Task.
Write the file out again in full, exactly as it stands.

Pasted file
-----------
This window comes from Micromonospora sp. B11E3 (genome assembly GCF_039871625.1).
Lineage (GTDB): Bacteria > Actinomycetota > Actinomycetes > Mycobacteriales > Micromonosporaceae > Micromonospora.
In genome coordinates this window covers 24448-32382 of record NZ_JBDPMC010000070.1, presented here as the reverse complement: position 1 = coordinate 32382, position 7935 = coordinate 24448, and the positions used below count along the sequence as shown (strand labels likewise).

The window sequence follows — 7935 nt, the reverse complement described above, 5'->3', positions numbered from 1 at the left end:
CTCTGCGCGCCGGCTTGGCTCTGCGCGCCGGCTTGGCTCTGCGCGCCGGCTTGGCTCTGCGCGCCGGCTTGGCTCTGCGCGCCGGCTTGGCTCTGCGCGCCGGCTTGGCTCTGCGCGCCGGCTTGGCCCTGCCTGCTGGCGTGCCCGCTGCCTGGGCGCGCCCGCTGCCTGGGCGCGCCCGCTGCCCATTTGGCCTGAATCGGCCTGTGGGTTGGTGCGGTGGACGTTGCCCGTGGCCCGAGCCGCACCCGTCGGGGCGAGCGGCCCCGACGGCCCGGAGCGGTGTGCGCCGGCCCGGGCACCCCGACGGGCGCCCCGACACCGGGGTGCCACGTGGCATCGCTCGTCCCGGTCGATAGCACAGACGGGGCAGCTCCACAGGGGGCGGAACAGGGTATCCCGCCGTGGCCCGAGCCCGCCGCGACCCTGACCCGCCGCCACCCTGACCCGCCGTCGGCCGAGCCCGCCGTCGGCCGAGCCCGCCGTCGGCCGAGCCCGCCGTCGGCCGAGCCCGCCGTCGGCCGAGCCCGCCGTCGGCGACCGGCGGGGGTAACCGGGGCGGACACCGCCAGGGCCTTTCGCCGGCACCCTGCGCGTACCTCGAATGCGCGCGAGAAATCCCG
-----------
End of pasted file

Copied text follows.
This window comes from Micromonospora sp. B11E3 (genome assembly GCF_039871625.1).
Lineage (GTDB): Bacteria > Actinomycetota > Actinomycetes > Mycobacteriales > Micromonosporaceae > Micromonospora.
In genome coordinates this window covers 24448-32382 of record NZ_JBDPMC010000070.1, presented here as the reverse complement: position 1 = coordinate 32382, position 7935 = coordinate 24448, and the positions used below count along the sequence as shown (strand labels likewise).

The window sequence follows — 7935 nt, the reverse complement described above, 5'->3', positions numbered from 1 at the left end:
CTCTGCGCGCCGGCTTGGCTCTGCGCGCCGGCTTGGCTCTGCGCGCCGGCTTGGCTCTGCGCGCCGGCTTGGCTCTGCGCGCCGGCTTGGCTCTGCGCGCCGGCTTGGCTCTGCGCGCCGGCTTGGCCCTGCCTGCTGGCGTGCCCGCTGCCTGGGCGCGCCCGCTGCCTGGGCGCGCCCGCTGCCCATTTGGCCTGAATCGGCCTGTGGGTTGGTGCGGTGGACGTTGCCCGTGGCCCGAGCCGCACCCGTCGGGGCGAGCGGCCCCGACGGCCCGGAGCGGTGTGCGCCGGCCCGGGCACCCCGACGGGCGCCCCGACACCGGGGTGCCACGTGGCATCGCTCGTCCCGGTCGATAGCACAGACGGGGCAGCTCCACAGGGGGCGGAACAGGGTATCCCGCCGTGGCCCGAGCCCGCCGCGACCCTGACCCGCCGCCACCCTGACCCGCCGTCGGCCGAGCCCGCCGTCGGCCGAGCCCGCCGTCGGCCGAGCCCGCCGTCGGCCGAGCCCGCCGTCGGCCGAGCCCGCCGTCGGCGACCGGCGGGGGTAACCGGGGCGGACACCGCCAGGGCCTTTCGCCGGCACCCTGCGCGTACCTCGAATGCGCGCGAGAAATCCCG